December jobs report fuels optimism for Fed’s targeted ‘soft landing’

Even as the U.S. economy continues to trend downward, the labor market has shown in resilience and nonfarm employers added 223,000 new jobs in December.

That’s according to the most recent employment figures from the Bureau of Labor Statistics, which also revealed that the unemployment rate ebbed to 3.5%. The headline figure of new jobs added is solid, although gains cooled from October’s downwardly revised figure of 263,000 and November’s similarly amended figure of 256,000. Indeed, the 223,000 jobs added in December were the fewest since the same month in 2020, when a new wave of COVID-19 cases had a negative effect on hiring.

Still, with December employment gains handily beating economists’ projections of about 202,000 additions, the labor picture painted by the newest report is a strong one. Full-year job additions, in fact, total some 4.5 million for 2022 (barring revisions) — a total which, if it holds, would be the second highest on record going back to 1939.

Job gains of note occurred in leisure and hospitality sector, which added 67,000 new jobs; health care, which added 55,000; and construction, which grew by 28,000 new jobs.

The last figure is of particular note to the reeling real estate sector. Diving deeper, residential building construction employment grew by 0.3% month over month and is now up 8.3% when compared with pre-pandemic levels. Notably, construction employment rose by an average of 19,000 jobs per month last year, up from 16,000 per month in 2021.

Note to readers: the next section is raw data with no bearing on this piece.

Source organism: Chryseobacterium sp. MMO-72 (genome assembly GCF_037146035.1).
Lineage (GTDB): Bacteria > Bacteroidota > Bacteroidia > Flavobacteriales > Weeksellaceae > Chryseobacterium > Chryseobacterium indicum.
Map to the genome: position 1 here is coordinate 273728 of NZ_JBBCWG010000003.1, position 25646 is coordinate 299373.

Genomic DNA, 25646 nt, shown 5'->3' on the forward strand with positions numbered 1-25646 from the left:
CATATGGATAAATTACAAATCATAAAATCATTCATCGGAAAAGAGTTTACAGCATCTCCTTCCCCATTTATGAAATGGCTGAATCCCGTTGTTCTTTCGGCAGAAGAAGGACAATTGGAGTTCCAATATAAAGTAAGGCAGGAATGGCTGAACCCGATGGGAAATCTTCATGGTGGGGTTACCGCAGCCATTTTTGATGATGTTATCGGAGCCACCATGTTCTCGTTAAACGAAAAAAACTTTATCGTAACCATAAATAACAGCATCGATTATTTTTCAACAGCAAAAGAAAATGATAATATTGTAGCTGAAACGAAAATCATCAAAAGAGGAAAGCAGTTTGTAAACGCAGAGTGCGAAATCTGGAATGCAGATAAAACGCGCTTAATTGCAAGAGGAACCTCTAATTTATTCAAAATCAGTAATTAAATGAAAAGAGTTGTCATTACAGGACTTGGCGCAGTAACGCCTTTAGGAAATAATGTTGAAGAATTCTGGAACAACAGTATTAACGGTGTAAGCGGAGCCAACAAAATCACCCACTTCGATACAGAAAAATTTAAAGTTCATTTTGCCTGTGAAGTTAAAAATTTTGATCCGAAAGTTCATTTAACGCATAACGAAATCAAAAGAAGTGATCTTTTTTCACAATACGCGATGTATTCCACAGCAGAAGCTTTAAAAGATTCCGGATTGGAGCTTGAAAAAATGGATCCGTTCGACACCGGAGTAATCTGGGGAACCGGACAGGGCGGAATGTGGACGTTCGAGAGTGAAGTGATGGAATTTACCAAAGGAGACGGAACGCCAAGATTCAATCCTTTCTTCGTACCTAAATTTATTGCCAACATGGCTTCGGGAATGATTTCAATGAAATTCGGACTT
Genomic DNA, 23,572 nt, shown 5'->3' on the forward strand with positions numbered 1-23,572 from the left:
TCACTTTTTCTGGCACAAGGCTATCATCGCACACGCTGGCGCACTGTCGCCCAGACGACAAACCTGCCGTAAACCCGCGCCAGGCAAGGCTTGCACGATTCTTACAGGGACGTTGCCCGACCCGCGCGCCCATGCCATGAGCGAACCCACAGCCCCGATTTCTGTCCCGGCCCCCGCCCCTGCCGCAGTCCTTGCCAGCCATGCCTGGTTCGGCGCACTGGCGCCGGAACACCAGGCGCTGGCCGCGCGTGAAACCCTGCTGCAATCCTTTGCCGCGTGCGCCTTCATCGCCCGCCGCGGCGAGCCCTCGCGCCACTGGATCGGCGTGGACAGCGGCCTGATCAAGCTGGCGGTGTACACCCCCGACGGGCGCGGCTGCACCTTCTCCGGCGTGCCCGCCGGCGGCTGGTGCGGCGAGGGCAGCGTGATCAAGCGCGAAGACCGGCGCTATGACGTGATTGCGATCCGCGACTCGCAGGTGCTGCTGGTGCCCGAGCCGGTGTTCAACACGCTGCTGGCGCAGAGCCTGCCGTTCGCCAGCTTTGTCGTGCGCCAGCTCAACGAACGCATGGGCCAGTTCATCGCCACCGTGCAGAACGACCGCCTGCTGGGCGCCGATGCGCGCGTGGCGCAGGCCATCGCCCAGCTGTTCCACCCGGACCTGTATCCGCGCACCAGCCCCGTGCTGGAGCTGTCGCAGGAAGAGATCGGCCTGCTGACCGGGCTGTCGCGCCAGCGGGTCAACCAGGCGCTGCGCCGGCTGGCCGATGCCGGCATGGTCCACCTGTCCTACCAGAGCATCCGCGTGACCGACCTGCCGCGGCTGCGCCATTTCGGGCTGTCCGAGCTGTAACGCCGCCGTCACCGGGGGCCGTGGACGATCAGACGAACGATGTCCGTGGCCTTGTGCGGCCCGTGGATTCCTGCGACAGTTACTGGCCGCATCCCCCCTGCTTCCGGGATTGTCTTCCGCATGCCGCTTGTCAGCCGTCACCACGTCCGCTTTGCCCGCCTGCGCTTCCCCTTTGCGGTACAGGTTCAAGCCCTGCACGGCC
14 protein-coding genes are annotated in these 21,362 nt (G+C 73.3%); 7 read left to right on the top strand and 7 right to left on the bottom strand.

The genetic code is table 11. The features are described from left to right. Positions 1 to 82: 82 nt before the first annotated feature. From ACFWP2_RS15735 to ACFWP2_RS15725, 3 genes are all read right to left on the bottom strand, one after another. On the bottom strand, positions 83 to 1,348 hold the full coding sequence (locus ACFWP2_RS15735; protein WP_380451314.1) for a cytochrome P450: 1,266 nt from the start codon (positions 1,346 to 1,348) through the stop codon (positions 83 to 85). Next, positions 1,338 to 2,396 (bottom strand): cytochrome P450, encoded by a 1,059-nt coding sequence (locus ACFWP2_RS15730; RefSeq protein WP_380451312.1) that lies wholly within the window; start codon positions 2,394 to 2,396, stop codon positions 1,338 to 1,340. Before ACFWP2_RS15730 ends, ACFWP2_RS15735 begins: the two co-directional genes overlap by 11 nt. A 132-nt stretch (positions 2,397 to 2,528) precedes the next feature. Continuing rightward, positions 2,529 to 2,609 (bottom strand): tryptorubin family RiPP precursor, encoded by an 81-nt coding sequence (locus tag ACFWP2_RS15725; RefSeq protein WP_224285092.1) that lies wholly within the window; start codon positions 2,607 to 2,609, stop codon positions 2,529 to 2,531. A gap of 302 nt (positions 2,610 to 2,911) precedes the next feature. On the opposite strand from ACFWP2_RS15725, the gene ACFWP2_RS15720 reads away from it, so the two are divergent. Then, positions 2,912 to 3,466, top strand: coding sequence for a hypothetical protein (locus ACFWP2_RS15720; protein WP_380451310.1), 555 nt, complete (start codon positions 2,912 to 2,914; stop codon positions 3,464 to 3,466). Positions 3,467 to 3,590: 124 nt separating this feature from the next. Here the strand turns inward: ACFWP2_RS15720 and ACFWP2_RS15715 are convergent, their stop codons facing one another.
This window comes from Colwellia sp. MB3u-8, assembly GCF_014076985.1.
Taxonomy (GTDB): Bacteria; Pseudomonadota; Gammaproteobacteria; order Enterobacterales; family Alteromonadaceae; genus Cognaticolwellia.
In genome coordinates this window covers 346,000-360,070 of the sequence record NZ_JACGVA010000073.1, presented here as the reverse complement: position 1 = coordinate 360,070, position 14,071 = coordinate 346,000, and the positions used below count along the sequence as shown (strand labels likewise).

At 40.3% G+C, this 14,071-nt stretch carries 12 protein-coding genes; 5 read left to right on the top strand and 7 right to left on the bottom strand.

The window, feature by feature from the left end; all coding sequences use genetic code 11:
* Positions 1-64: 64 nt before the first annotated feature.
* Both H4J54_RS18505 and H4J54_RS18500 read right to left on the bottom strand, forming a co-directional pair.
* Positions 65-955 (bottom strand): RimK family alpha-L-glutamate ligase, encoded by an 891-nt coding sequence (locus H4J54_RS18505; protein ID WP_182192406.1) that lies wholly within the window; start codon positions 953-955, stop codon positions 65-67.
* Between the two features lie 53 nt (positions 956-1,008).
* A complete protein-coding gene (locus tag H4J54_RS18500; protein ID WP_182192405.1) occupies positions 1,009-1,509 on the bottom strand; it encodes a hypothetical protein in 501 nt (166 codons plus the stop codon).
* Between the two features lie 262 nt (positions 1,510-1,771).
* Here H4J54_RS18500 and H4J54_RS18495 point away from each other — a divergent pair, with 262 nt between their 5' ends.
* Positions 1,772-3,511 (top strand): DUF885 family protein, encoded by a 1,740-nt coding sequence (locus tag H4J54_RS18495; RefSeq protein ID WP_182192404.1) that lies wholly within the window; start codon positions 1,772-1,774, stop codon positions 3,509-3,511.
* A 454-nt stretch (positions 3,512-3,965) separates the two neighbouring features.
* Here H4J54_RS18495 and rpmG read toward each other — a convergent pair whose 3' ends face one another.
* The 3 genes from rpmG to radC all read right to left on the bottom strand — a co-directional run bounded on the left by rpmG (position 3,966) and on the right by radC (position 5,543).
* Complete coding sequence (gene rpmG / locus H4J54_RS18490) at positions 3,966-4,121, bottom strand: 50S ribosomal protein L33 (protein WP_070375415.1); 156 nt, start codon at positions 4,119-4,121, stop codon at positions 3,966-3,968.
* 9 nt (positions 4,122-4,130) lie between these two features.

“So, how is this interest rate-sensitive sector gaining jobs amidst Fed tightening and a slow housing market?” said Odeta Kushi, deputy chief economist at First American Financial Corp. “There are lots of homes under construction and you need more hammers at work to build more homes.

“But the slowdown in single-family homebuilding will likely stall future growth in residential building jobs.”

Wage growth is another number for real estate stakeholders to watch in the jobs report. This figure eased in December. Average hourly earnings were up 0.3% in December and grew at an annualized rate of 4.1% in fourth-quarter 2022. That’s likely still too high for comfort in the eyes of the Federal Reserve, but cooling wage growth coupled with a still robust although softening labor market are music to the central bank’s ears.

“This report reflects a slowing but still very strong labor market,” Kushi said. “The Federal Reserve will be glad to see slowing wage growth, and job growth is giving more hope for a soft landing.”

“For the Fed, while there is good news on the inflation front – signs of deceleration in goods inflation and evidence that housing has peaked – the narrative around inflation has shifted to wages and the labor market. The supply-and-demand imbalance in the labor markets implies continued upward pressure on wages. The Fed will be watching for this gap to narrow and for the labor market to soften.”


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